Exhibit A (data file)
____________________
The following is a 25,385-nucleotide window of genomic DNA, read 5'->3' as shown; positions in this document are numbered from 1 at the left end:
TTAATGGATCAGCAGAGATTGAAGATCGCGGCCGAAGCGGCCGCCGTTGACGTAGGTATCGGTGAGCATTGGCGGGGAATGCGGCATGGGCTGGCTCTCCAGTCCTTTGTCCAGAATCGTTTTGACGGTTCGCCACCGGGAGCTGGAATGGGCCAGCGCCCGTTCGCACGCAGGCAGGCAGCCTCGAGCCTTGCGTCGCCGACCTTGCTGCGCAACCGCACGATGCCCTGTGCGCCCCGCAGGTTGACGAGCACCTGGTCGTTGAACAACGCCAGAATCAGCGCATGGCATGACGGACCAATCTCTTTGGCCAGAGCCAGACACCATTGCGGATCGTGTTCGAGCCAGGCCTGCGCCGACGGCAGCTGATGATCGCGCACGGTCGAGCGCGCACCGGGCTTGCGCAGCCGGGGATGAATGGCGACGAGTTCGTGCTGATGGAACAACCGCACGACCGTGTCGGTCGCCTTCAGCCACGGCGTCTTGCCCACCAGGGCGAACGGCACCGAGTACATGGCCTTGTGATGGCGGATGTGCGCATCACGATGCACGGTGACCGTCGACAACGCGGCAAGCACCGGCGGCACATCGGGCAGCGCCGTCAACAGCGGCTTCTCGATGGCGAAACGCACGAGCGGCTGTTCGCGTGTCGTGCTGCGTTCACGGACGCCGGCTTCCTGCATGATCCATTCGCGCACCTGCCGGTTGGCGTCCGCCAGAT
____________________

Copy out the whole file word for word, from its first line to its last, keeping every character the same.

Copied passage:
The following is a 25,385-nucleotide window of genomic DNA, read 5'->3' as shown; positions in this document are numbered from 1 at the left end:
TTAATGGATCAGCAGAGATTGAAGATCGCGGCCGAAGCGGCCGCCGTTGACGTAGGTATCGGTGAGCATTGGCGGGGAATGCGGCATGGGCTGGCTCTCCAGTCCTTTGTCCAGAATCGTTTTGACGGTTCGCCACCGGGAGCTGGAATGGGCCAGCGCCCGTTCGCACGCAGGCAGGCAGCCTCGAGCCTTGCGTCGCCGACCTTGCTGCGCAACCGCACGATGCCCTGTGCGCCCCGCAGGTTGACGAGCACCTGGTCGTTGAACAACGCCAGAATCAGCGCATGGCATGACGGACCAATCTCTTTGGCCAGAGCCAGACACCATTGCGGATCGTGTTCGAGCCAGGCCTGCGCCGACGGCAGCTGATGATCGCGCACGGTCGAGCGCGCACCGGGCTTGCGCAGCCGGGGATGAATGGCGACGAGTTCGTGCTGATGGAACAACCGCACGACCGTGTCGGTCGCCTTCAGCCACGGCGTCTTGCCCACCAGGGCGAACGGCACCGAGTACATGGCCTTGTGATGGCGGATGTGCGCATCACGATGCACGGTGACCGTCGACAACGCGGCAAGCACCGGCGGCACATCGGGCAGCGCCGTCAACAGCGGCTTCTCGATGGCGAAACGCACGAGCGGCTGTTCGCGTGTCGTGCTGCGTTCACGGACGCCGGCTTCCTGCATGATCCATTCGCGCACCTGCCGGTTGGCGTCCGCCAGAT